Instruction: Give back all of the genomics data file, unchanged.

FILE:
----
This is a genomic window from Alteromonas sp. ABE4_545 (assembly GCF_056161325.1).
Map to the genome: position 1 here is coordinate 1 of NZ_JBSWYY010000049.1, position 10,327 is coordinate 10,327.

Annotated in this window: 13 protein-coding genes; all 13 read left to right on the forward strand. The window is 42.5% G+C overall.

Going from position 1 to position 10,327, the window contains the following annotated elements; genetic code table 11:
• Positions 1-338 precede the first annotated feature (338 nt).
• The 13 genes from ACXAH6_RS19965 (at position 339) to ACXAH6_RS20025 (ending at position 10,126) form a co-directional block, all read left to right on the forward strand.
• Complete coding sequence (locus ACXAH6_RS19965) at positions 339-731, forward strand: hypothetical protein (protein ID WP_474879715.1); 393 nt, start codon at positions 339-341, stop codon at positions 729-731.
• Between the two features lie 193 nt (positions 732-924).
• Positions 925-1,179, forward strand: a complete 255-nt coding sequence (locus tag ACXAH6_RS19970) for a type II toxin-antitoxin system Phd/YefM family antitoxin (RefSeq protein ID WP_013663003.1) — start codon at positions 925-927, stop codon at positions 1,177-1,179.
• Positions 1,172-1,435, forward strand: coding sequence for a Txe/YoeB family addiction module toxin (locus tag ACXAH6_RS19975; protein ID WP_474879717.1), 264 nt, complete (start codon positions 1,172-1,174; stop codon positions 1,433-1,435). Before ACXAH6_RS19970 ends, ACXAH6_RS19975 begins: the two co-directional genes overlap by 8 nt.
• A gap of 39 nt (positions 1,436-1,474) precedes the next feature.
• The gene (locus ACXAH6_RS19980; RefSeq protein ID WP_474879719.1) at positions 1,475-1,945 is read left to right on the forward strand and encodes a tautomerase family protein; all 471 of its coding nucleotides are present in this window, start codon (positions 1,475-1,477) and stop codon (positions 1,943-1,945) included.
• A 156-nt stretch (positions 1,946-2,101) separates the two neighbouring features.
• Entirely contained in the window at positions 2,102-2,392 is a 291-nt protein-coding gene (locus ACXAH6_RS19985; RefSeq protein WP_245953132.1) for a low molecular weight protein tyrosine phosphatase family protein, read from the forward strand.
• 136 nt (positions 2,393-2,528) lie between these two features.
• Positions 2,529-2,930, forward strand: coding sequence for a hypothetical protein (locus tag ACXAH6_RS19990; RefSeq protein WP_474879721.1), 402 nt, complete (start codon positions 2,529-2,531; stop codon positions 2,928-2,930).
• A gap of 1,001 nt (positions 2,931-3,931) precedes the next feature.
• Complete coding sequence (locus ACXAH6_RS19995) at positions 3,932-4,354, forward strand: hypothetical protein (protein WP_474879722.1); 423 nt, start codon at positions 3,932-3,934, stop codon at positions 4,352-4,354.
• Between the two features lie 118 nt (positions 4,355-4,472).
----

This is a genomic window from Alteromonas sp. ABE4_545 (assembly GCF_056161325.1).
Map to the genome: position 1 here is coordinate 1 of NZ_JBSWYY010000049.1, position 10,327 is coordinate 10,327.

Annotated in this window: 13 protein-coding genes; all 13 read left to right on the forward strand. The window is 42.5% G+C overall.

Going from position 1 to position 10,327, the window contains the following annotated elements; genetic code table 11:
• Positions 1-338 precede the first annotated feature (338 nt).
• The 13 genes from ACXAH6_RS19965 (at position 339) to ACXAH6_RS20025 (ending at position 10,126) form a co-directional block, all read left to right on the forward strand.
• Complete coding sequence (locus ACXAH6_RS19965) at positions 339-731, forward strand: hypothetical protein (protein ID WP_474879715.1); 393 nt, start codon at positions 339-341, stop codon at positions 729-731.
• Between the two features lie 193 nt (positions 732-924).
• Positions 925-1,179, forward strand: a complete 255-nt coding sequence (locus tag ACXAH6_RS19970) for a type II toxin-antitoxin system Phd/YefM family antitoxin (RefSeq protein ID WP_013663003.1) — start codon at positions 925-927, stop codon at positions 1,177-1,179.
• Positions 1,172-1,435, forward strand: coding sequence for a Txe/YoeB family addiction module toxin (locus tag ACXAH6_RS19975; protein ID WP_474879717.1), 264 nt, complete (start codon positions 1,172-1,174; stop codon positions 1,433-1,435). Before ACXAH6_RS19970 ends, ACXAH6_RS19975 begins: the two co-directional genes overlap by 8 nt.
• A gap of 39 nt (positions 1,436-1,474) precedes the next feature.
• The gene (locus ACXAH6_RS19980; RefSeq protein ID WP_474879719.1) at positions 1,475-1,945 is read left to right on the forward strand and encodes a tautomerase family protein; all 471 of its coding nucleotides are present in this window, start codon (positions 1,475-1,477) and stop codon (positions 1,943-1,945) included.
• A 156-nt stretch (positions 1,946-2,101) separates the two neighbouring features.
• Entirely contained in the window at positions 2,102-2,392 is a 291-nt protein-coding gene (locus ACXAH6_RS19985; RefSeq protein WP_245953132.1) for a low molecular weight protein tyrosine phosphatase family protein, read from the forward strand.
• 136 nt (positions 2,393-2,528) lie between these two features.
• Positions 2,529-2,930, forward strand: coding sequence for a hypothetical protein (locus tag ACXAH6_RS19990; RefSeq protein WP_474879721.1), 402 nt, complete (start codon positions 2,529-2,531; stop codon positions 2,928-2,930).
• A gap of 1,001 nt (positions 2,931-3,931) precedes the next feature.
• Complete coding sequence (locus ACXAH6_RS19995) at positions 3,932-4,354, forward strand: hypothetical protein (protein WP_474879722.1); 423 nt, start codon at positions 3,932-3,934, stop codon at positions 4,352-4,354.
• Between the two features lie 118 nt (positions 4,355-4,472).